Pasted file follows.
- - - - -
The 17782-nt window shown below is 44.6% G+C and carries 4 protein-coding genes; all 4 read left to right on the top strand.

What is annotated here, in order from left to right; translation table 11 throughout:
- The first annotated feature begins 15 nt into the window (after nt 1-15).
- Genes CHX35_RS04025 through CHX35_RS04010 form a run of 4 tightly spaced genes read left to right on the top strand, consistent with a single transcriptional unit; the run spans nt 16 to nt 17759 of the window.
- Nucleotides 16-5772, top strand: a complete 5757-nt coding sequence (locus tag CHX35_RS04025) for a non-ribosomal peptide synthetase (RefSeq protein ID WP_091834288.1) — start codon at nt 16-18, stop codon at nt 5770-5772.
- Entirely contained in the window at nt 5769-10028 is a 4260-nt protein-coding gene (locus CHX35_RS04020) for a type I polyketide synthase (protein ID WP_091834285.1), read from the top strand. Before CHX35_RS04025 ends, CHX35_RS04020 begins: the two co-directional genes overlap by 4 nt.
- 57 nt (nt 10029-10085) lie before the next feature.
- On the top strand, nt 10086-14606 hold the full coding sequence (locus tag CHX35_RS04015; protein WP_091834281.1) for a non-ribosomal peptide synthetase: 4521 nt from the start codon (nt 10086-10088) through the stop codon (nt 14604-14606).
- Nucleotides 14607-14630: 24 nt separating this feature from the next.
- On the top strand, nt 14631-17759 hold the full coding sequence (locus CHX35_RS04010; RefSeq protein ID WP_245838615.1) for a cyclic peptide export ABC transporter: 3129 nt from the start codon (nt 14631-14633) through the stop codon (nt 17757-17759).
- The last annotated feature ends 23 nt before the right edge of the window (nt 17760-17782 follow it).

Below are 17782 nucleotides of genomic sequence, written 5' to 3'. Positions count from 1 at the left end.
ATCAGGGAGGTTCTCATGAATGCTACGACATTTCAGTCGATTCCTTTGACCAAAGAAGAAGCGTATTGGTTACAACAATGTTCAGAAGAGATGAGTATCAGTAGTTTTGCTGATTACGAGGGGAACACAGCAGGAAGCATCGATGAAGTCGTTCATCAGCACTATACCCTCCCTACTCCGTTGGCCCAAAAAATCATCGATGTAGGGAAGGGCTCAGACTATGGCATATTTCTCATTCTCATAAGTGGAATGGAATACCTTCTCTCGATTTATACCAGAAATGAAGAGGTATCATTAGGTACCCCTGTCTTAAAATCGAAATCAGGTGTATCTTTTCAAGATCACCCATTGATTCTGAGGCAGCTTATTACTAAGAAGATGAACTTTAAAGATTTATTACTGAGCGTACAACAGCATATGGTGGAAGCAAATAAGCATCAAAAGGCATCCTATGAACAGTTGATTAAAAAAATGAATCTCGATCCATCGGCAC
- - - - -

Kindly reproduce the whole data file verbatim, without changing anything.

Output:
The 17782-nt window shown below is 44.6% G+C and carries 4 protein-coding genes; all 4 read left to right on the top strand.

What is annotated here, in order from left to right; translation table 11 throughout:
- The first annotated feature begins 15 nt into the window (after nt 1-15).
- Genes CHX35_RS04025 through CHX35_RS04010 form a run of 4 tightly spaced genes read left to right on the top strand, consistent with a single transcriptional unit; the run spans nt 16 to nt 17759 of the window.
- Nucleotides 16-5772, top strand: a complete 5757-nt coding sequence (locus tag CHX35_RS04025) for a non-ribosomal peptide synthetase (RefSeq protein ID WP_091834288.1) — start codon at nt 16-18, stop codon at nt 5770-5772.
- Entirely contained in the window at nt 5769-10028 is a 4260-nt protein-coding gene (locus CHX35_RS04020) for a type I polyketide synthase (protein ID WP_091834285.1), read from the top strand. Before CHX35_RS04025 ends, CHX35_RS04020 begins: the two co-directional genes overlap by 4 nt.
- 57 nt (nt 10029-10085) lie before the next feature.
- On the top strand, nt 10086-14606 hold the full coding sequence (locus tag CHX35_RS04015; protein WP_091834281.1) for a non-ribosomal peptide synthetase: 4521 nt from the start codon (nt 10086-10088) through the stop codon (nt 14604-14606).
- Nucleotides 14607-14630: 24 nt separating this feature from the next.
- On the top strand, nt 14631-17759 hold the full coding sequence (locus CHX35_RS04010; RefSeq protein ID WP_245838615.1) for a cyclic peptide export ABC transporter: 3129 nt from the start codon (nt 14631-14633) through the stop codon (nt 17757-17759).
- The last annotated feature ends 23 nt before the right edge of the window (nt 17760-17782 follow it).

Below are 17782 nucleotides of genomic sequence, written 5' to 3'. Positions count from 1 at the left end.
ATCAGGGAGGTTCTCATGAATGCTACGACATTTCAGTCGATTCCTTTGACCAAAGAAGAAGCGTATTGGTTACAACAATGTTCAGAAGAGATGAGTATCAGTAGTTTTGCTGATTACGAGGGGAACACAGCAGGAAGCATCGATGAAGTCGTTCATCAGCACTATACCCTCCCTACTCCGTTGGCCCAAAAAATCATCGATGTAGGGAAGGGCTCAGACTATGGCATATTTCTCATTCTCATAAGTGGAATGGAATACCTTCTCTCGATTTATACCAGAAATGAAGAGGTATCATTAGGTACCCCTGTCTTAAAATCGAAATCAGGTGTATCTTTTCAAGATCACCCATTGATTCTGAGGCAGCTTATTACTAAGAAGATGAACTTTAAAGATTTATTACTGAGCGTACAACAGCATATGGTGGAAGCAAATAAGCATCAAAAGGCATCCTATGAACAGTTGATTAAAAAAATGAATCTCGATCCATCGGCAC